Orthodox Saints of the Pre-Schism See of Rome
ACTINEA and GRAECINA of VOLTERRA, two martyrs of the Diocletianic Persecution (303–313). No further information is extant.
AURELIAN, Archbishop of Arles (southern France), and Papal Vicar of Gaul (France) from 546 until his repose in 551. While Archbishop, St. Aurelian founded a monastery for women and another one for men, and assisted at the Fifth Council of Orléans which was held in October 549.
AUREUS, JUSTINA, and COMPANIONS of MAINZ, (Date Uncertain), St. Aureus was a Bishop of Mainz (Rhineland-Palatinate, Germany) who was murdered at the altar by Huns whilst saying the Mass. His sister St. Justina, and all in attendance were slaughtered at the same time.
BERTHALDUS (BERTAUD), an anchorite in the Ardennes region (north-eastern France), St. Berthaldus was priested by St. Remigius (1st October). The village of Chaumont in the Archdiocese of Rheims, France grew up around his titular abbey and church. St. Berthaldus reposed circa 540.
CETTIN (CETHAGH) of ORAN, St. Cettin was a disciple of St. Patrick of Ireland (17th March), who consecrated him bishop to assist with the latter’s apostolic work. St. Cettin reposed in the fifth century; his shrine at Oran, Co. Roscommon, Ireland survived until the end of the eighteenth century.
COLMAN MCROI, (Sixth Century), St. Colman was a deacon and disciple of St. Columba of Iona (9th June) and the founder, circa 530, of a monastery on Lambay Island, off the coast of north Co. Dublin in Ireland.
CURIG of WALES, it is generally believed that St. Curig was a sixth century Bishop of Llanbadarn in Wales, where there are several churches dedicated to him. It is extremely difficult to accurately trace his history. Even distinguishing him from other saints bearing similar names is problematic.
FELIX and MAURUS of SAN FELICE, (Sixth Century), father and son originally from the Holy Land who, after a pilgrimage to Rome, settled at the place now called San Felice, after St. Felix, near Narni in central Italy. A few sources list them as bishops, albeit without further details.
FERREOLUS and FERRUTIO of BESANÇON, St. Ferreolus, a priest or possibly a bishop, and Ferrutio, a deacon, were two brothers sent by St. Irenaeus of Lyons (28th June) to preach the Gospel in Besançon and environs near the present-day border of France and Switzerland. After a very fruitful three decades evangelising, SS. Ferreolus and Ferrutio were martyred circa 212.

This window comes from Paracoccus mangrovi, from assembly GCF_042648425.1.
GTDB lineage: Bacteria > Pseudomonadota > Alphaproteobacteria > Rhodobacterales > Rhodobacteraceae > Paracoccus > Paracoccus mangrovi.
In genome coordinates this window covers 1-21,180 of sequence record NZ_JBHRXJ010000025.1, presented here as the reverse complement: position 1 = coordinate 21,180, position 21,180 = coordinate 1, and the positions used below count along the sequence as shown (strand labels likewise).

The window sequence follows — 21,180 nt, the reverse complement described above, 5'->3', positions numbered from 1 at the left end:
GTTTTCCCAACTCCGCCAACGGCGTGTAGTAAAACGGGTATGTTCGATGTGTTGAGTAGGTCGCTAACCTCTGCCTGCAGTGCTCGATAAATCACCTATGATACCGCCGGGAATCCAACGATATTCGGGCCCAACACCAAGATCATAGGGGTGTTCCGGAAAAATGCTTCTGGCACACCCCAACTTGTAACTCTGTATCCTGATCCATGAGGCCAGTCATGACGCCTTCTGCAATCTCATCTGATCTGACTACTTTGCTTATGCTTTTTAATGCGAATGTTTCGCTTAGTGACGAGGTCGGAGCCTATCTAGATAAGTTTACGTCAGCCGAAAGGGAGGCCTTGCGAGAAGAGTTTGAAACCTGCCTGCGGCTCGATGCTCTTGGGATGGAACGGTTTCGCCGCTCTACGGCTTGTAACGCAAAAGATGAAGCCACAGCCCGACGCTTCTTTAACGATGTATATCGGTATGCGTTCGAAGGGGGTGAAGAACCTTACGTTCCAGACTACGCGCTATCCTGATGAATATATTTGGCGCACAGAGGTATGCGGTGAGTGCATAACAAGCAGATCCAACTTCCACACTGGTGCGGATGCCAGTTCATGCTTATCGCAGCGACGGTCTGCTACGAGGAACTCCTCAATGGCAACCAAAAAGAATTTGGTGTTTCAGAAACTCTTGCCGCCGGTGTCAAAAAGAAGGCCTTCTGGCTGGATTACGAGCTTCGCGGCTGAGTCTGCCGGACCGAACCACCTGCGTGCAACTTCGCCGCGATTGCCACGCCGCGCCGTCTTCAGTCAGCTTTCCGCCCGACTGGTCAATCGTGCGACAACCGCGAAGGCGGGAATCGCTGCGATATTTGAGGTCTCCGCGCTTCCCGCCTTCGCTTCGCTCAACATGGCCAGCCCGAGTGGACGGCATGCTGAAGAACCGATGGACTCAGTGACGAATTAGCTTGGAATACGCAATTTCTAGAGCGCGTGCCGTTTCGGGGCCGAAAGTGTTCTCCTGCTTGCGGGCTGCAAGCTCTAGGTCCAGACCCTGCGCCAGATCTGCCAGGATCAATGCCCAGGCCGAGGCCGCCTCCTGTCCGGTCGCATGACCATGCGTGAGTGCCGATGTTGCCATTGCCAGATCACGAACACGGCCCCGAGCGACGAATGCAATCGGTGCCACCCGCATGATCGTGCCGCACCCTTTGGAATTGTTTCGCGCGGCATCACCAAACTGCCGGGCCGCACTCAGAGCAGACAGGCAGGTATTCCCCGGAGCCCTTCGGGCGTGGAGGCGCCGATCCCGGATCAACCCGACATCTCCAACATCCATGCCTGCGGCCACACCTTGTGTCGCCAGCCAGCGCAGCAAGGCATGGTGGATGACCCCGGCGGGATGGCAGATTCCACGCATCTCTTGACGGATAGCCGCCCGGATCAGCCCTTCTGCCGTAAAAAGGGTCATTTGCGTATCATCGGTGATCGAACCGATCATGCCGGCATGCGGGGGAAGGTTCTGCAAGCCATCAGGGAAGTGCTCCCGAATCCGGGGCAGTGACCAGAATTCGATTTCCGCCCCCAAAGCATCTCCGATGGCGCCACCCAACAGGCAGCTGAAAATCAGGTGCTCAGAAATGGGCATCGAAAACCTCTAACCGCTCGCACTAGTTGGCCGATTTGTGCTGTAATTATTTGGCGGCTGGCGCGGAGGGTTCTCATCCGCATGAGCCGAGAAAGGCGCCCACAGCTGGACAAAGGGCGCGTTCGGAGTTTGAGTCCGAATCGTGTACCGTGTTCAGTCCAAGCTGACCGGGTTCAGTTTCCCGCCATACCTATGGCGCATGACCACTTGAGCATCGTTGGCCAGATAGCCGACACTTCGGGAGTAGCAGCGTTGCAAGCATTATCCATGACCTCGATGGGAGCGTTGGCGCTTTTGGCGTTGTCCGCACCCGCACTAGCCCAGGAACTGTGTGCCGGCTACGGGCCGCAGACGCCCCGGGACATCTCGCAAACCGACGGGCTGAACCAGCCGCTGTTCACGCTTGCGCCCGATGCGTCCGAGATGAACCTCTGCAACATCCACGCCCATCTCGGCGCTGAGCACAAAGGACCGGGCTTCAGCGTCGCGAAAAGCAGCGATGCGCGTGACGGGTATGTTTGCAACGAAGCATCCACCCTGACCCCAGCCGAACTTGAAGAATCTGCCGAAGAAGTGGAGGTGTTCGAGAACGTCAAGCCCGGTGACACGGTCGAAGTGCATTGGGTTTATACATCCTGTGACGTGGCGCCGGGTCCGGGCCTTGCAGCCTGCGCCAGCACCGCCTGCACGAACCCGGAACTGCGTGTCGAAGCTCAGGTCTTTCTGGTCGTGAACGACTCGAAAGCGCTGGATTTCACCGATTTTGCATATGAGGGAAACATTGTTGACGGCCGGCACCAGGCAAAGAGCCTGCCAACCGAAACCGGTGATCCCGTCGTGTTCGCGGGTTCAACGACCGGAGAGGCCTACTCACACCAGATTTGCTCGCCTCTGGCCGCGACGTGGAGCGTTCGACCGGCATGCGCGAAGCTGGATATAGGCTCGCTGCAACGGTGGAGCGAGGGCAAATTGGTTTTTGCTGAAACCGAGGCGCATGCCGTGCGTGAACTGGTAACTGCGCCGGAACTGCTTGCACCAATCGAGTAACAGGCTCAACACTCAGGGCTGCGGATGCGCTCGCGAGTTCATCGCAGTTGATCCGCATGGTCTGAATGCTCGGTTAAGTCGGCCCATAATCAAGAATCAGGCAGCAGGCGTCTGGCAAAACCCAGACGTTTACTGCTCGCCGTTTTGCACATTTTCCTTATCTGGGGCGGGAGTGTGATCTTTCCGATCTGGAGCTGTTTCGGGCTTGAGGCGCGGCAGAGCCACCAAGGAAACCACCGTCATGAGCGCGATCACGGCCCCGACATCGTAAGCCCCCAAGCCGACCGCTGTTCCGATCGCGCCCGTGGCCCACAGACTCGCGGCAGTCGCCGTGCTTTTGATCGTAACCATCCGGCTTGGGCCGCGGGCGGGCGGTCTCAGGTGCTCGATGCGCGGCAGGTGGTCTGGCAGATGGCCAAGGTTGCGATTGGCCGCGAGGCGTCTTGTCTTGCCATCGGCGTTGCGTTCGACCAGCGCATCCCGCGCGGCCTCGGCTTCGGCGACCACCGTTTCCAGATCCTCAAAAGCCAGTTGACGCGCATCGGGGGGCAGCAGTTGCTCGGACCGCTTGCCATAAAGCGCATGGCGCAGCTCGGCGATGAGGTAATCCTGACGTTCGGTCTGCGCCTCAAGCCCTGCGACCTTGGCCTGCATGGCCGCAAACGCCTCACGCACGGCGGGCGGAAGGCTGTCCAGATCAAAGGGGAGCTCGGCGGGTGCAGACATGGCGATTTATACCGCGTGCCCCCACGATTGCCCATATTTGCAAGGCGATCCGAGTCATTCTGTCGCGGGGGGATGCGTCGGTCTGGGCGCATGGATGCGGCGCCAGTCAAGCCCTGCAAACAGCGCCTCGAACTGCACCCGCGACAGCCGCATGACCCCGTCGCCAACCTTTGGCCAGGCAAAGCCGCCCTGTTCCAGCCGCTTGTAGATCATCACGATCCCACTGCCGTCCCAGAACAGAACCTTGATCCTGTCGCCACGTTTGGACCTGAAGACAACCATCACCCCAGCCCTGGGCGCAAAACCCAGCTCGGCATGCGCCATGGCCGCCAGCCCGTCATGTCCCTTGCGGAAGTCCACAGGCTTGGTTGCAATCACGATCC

ISMAEL of MENEVIA, (Sixth Century), St. Ismael was a disciple of St. Teilo of Llandaff (9th February), and was consecrated bishop by him. No further information on his life remains.
SIMILIAN (SAMBIN) of NANTES, St. Gregory of Tours (17th November) testified to the holiness of St. Similian, the third Bishop of Nantes (western France). He reposed 310.
SIMPLICIUS of BOURGES, a layman whose reputation for holiness of life led to him being chosen Bishop of Bourges (central France). St. Simplicius was a staunch defender of the Church against the Arian Visigoths, he reposed in 477.
URSICINUS of RAVENNA, the reliability of extant acta of St. Ursicinus is questionable. However, according to tradition, St. Ursicinus was a physician in Ravenna (northern Italy) who was arrested and sentenced to death for being a Christian. Whilst in prison awaiting execution, St. Ursicinus is said to have struggled with the temptation of renouncing Christ, but encouragement from St. Vitalis of Milan (28th April) gave St. Ursicinus the strength to accept martyrdom, circa 67.
Prior to the Schism the Patriarchate of Rome was Orthodox, and fully in communion with the Orthodox Church. As Saint John of Shanghai and San Francisco +1966 said “The West was Orthodox for a thousand years, and her venerable Liturgy is far older than any of her heresies”.
Details of British Saints excerpted from Orthodox Saints of the British Isles.
Details of continental saints from these sources.
In many cases there are several spelling versions of the names of saints from the British Isles. I use the Oxford Dictionary of National Biography version as the primary version with the more prevalent version in parenthesis e.g. Ceadda (Chad) of Lichfield.